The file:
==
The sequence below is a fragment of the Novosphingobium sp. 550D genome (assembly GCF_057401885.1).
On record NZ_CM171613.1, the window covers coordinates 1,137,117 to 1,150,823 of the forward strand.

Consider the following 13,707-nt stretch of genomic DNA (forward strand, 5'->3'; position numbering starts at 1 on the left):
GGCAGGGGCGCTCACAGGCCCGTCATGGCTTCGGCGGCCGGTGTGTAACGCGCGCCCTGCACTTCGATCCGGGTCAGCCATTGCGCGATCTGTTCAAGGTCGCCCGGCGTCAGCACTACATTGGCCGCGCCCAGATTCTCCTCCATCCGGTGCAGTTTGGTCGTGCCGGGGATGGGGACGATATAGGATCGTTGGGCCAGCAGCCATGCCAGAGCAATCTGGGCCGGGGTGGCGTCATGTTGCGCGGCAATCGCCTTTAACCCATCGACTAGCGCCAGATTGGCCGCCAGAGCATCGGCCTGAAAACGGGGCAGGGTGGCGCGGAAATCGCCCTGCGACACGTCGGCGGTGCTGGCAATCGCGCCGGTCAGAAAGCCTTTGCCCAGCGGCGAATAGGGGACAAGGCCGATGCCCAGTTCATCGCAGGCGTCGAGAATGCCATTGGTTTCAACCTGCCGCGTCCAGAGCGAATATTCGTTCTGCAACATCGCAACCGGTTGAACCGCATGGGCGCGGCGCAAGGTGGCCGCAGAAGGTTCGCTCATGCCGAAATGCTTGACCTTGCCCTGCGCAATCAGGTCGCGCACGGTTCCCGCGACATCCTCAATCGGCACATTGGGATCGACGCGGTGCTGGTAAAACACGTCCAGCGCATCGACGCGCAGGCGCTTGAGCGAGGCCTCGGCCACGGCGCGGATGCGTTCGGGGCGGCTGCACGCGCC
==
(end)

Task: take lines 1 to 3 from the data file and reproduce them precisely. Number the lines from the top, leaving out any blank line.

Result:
The sequence below is a fragment of the Novosphingobium sp. 550D genome (assembly GCF_057401885.1).
On record NZ_CM171613.1, the window covers coordinates 1,137,117 to 1,150,823 of the forward strand.

Consider the following 13,707-nt stretch of genomic DNA (forward strand, 5'->3'; position numbering starts at 1 on the left):